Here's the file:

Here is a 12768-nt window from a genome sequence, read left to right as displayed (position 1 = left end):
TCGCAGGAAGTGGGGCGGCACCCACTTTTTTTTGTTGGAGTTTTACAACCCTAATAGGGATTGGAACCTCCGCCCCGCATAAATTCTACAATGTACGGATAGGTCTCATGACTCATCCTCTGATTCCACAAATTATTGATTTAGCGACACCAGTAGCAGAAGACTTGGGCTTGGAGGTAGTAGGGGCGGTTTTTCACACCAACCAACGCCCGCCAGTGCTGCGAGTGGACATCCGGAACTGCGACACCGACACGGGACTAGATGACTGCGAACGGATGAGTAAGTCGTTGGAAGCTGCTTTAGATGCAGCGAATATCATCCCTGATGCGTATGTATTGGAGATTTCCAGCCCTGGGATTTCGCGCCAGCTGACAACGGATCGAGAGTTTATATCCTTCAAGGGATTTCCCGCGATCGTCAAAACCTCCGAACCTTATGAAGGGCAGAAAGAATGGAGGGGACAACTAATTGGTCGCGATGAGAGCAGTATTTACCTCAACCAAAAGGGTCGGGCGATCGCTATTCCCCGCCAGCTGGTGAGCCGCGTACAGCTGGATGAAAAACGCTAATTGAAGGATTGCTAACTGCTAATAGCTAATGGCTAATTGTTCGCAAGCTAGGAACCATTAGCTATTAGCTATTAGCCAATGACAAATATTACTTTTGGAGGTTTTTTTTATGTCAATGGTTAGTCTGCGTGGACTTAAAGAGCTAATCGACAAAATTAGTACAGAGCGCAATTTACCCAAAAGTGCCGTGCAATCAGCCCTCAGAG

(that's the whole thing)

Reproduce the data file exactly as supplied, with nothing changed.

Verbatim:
Here is a 12768-nt window from a genome sequence, read left to right as displayed (position 1 = left end):
TCGCAGGAAGTGGGGCGGCACCCACTTTTTTTTGTTGGAGTTTTACAACCCTAATAGGGATTGGAACCTCCGCCCCGCATAAATTCTACAATGTACGGATAGGTCTCATGACTCATCCTCTGATTCCACAAATTATTGATTTAGCGACACCAGTAGCAGAAGACTTGGGCTTGGAGGTAGTAGGGGCGGTTTTTCACACCAACCAACGCCCGCCAGTGCTGCGAGTGGACATCCGGAACTGCGACACCGACACGGGACTAGATGACTGCGAACGGATGAGTAAGTCGTTGGAAGCTGCTTTAGATGCAGCGAATATCATCCCTGATGCGTATGTATTGGAGATTTCCAGCCCTGGGATTTCGCGCCAGCTGACAACGGATCGAGAGTTTATATCCTTCAAGGGATTTCCCGCGATCGTCAAAACCTCCGAACCTTATGAAGGGCAGAAAGAATGGAGGGGACAACTAATTGGTCGCGATGAGAGCAGTATTTACCTCAACCAAAAGGGTCGGGCGATCGCTATTCCCCGCCAGCTGGTGAGCCGCGTACAGCTGGATGAAAAACGCTAATTGAAGGATTGCTAACTGCTAATAGCTAATGGCTAATTGTTCGCAAGCTAGGAACCATTAGCTATTAGCTATTAGCCAATGACAAATATTACTTTTGGAGGTTTTTTTTATGTCAATGGTTAGTCTGCGTGGACTTAAAGAGCTAATCGACAAAATTAGTACAGAGCGCAATTTACCCAAAAGTGCCGTGCAATCAGCCCTCAGAG